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Zemek blog: Coaches and Championships

Staff Columnist
Posted Apr 8, 2008


Basketball's Final Four always resurrects the "best coach never to have won a national title" debate, so with the events in San Antonio still fresh in the public memory, it's worth considering the same question in the college football world.


At the outset, one must hasten to say that this kind of exercise is not meant to identify underachieving coaches. The emphasis of this search is to focus on the best in the business who, through back luck more than anything else, haven't been able to caress the crystal near the end of the first week of January. Just like big-time basketball, collegiate football is a cruel and unforgiving profession that has locked many legendary figures outside the candy store. The ranks of national championship football coaches form an extremely exclusive club, a commentary more on the difficulty of winning a title than anything else.

Consider just some of the men who never won a national championship: Bo Schembechler, Pat Dye (even though the 1983 poll vote might have been misguided, Auburn fans; I understand), Frank Kush, Grant Teaff, Hayden Fry, Bill Yeoman, Barry Alvarez, George Perles, Earle Bruce, Don Nehlen, Bill Snyder, Jackie Sherrill, George Welsh, Bill Walsh, Dick MacPherson, and Terry Donahue. Pretty impressive, to say the least. And it would only scratch the surface.

What's also worth noting is that of the legendary coaches who have a national title, a great many of them took decades to finally win it. How long did it take Joe Paterno to win his first championship? Tom Osborne? Vince Dooley? Lou Holtz? Gene Stallings? Bobby Bowden? Those are but a few of the men who had fashioned decorated and substantial careers before they won a national title. As the saying goes, they didn't suddenly become that much smarter when they finally entered the winner's circle; a national title only creates that appearance.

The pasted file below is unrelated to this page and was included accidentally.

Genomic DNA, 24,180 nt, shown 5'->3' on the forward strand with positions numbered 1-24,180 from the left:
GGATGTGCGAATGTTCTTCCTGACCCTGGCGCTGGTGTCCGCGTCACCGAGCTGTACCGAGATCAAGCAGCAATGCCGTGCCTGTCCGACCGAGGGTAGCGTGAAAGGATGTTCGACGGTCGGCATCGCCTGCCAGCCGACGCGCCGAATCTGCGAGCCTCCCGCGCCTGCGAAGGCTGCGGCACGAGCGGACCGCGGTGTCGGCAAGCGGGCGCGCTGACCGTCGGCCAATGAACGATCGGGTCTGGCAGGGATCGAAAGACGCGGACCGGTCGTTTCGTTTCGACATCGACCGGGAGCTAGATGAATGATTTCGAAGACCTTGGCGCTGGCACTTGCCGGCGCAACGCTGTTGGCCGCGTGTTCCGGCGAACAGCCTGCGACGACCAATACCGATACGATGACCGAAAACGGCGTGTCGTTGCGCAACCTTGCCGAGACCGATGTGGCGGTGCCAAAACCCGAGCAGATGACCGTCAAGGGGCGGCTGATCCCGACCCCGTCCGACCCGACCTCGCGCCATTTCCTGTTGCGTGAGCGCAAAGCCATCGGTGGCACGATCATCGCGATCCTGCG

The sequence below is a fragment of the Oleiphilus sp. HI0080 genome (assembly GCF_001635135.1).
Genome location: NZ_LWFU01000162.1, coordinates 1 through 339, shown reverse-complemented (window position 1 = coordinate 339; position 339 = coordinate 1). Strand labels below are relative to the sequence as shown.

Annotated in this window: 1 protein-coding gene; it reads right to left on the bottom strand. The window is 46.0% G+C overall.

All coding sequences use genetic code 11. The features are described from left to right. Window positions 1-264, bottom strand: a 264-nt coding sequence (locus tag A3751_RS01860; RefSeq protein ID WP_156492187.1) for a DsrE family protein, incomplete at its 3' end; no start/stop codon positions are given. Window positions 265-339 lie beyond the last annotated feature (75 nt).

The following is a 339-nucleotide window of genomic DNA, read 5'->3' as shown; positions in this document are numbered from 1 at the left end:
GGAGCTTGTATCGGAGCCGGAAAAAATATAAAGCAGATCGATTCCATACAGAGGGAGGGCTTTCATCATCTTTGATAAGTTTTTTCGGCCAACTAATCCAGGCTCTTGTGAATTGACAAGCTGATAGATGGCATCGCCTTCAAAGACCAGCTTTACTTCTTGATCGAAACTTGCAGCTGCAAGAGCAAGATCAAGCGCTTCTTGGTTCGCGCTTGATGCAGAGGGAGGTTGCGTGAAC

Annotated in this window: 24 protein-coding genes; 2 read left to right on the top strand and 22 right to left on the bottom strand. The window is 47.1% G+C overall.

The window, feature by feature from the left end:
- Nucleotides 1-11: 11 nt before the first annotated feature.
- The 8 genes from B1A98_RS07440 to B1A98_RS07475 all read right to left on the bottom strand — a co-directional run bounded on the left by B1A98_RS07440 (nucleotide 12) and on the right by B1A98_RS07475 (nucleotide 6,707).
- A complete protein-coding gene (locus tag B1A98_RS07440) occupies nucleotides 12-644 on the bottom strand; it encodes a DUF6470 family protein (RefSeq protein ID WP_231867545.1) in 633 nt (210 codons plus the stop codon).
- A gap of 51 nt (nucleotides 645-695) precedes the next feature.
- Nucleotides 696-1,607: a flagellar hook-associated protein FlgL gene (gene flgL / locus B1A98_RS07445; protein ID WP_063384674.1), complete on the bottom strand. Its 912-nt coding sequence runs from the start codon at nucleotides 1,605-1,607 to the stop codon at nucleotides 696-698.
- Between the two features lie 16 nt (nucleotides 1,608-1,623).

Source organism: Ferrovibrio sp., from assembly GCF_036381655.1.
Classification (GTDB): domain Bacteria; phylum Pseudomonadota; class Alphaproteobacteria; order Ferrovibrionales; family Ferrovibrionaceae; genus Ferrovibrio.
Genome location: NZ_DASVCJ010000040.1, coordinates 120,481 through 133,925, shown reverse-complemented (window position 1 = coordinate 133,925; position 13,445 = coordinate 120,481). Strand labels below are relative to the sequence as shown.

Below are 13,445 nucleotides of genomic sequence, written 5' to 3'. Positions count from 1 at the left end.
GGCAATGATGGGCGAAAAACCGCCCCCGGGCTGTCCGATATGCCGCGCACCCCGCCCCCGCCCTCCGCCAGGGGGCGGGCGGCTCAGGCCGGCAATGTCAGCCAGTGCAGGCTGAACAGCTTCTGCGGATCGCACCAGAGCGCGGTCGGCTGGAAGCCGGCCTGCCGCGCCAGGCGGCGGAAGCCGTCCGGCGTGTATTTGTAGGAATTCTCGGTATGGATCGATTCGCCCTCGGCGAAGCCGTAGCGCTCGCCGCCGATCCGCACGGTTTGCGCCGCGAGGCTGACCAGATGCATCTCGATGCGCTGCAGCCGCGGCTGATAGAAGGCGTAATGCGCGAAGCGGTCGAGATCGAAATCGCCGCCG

Therefore, with the past as prelude, who is the best active coach not to have won a national title? Tommy Tuberville might get a sympathy vote because his team should have had a chance to contend for the 2004 title. Frank Beamer has been a legend at Virginia Tech, in a career nothing short of sensational. Mike Bellotti has made Oregon a formidable school on a consistent basis, no small feat in the Pacific Northwest.

The vote here, however, ultimately goes to Mark Richt of Georgia. No, it's not because the Bulldogs figure to be the preseason No. 1 team for 2008; it's because the Reverend Coach has more than held his own in the conference where college football's pressures and prizes come in plus-size packages.

In the Big East and now the ACC, Beamer--probably No. 2 on this list--hasn't had the regularity of cutthroat competition that could have vaulted him to the top spot. It's in the SEC where coaches are tested and tried at levels the rest of the country can't quite match. If you prove your worth as the coach of an upper-division SEC school--one of the 15 or 20 places in America with a hallowed football heritage--you wind up punching a ticket to immortality. In what can be called the conference of championship coaches--five of the SEC's 12 sideline sultans have won a national title, three of them currently working in the SEC East--Richt has won more division titles than any other man since 2002. Yes, he might lack the longevity of other coaches, but Richt has packed so many accomplishments into his first seven seasons that he's already put himself at the top of his profession.

The top four coaches in college football, right now, are Pete Carroll, Jim Tressel, Bob Stoops, and Richt. The first three men have won a national title. The fourth man is the best coach who hasn't yet held the hardware. This season might change things, but even if it doesn't, Mark Richt is to be accorded a level of respect that few other active coaches can match. He might become the next Bill Self, but remember that Self was pretty good even before the Kansas Jayhawks cut down the nets a few days ago. Win or lose, Georgia is very fortunate to have its current head coach.